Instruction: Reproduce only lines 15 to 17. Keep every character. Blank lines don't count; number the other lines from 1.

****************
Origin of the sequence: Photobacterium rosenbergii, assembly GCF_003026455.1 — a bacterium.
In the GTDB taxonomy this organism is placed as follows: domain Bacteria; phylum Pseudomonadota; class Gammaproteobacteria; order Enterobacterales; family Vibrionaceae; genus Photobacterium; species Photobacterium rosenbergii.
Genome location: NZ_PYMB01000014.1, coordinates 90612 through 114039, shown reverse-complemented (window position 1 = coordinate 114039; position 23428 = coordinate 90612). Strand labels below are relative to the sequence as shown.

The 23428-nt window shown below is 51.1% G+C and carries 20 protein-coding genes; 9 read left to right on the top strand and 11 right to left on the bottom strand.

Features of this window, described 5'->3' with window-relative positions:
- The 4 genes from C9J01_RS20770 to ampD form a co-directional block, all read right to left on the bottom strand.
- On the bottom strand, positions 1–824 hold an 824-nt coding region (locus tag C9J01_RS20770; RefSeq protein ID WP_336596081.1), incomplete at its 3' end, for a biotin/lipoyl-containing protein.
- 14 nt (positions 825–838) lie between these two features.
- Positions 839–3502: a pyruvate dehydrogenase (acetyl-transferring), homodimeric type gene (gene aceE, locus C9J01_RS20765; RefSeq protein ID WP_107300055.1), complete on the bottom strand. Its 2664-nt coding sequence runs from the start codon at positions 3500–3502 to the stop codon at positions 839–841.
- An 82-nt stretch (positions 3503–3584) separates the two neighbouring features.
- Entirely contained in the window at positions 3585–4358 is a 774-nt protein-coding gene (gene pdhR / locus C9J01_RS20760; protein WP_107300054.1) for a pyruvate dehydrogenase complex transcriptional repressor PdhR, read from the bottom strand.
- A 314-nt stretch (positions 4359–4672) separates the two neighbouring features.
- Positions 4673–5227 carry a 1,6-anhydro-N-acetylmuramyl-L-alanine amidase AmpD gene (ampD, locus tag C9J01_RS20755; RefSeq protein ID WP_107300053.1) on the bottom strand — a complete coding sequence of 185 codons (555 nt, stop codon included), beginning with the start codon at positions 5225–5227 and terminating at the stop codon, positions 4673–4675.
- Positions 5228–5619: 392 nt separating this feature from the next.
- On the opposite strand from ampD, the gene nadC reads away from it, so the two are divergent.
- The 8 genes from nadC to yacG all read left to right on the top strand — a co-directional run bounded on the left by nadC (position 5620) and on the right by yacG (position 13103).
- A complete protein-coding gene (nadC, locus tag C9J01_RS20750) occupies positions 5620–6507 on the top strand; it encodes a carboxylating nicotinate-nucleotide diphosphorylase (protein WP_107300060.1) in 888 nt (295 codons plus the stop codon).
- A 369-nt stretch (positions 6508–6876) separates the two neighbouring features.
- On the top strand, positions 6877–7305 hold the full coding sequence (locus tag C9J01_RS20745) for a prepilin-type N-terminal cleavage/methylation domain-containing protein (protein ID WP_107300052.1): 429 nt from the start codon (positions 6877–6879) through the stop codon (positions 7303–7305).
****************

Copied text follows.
- On the opposite strand from ampD, the gene nadC reads away from it, so the two are divergent.
- The 8 genes from nadC to yacG all read left to right on the top strand — a co-directional run bounded on the left by nadC (position 5620) and on the right by yacG (position 13103).
- A complete protein-coding gene (nadC, locus tag C9J01_RS20750) occupies positions 5620–6507 on the top strand; it encodes a carboxylating nicotinate-nucleotide diphosphorylase (protein WP_107300060.1) in 888 nt (295 codons plus the stop codon).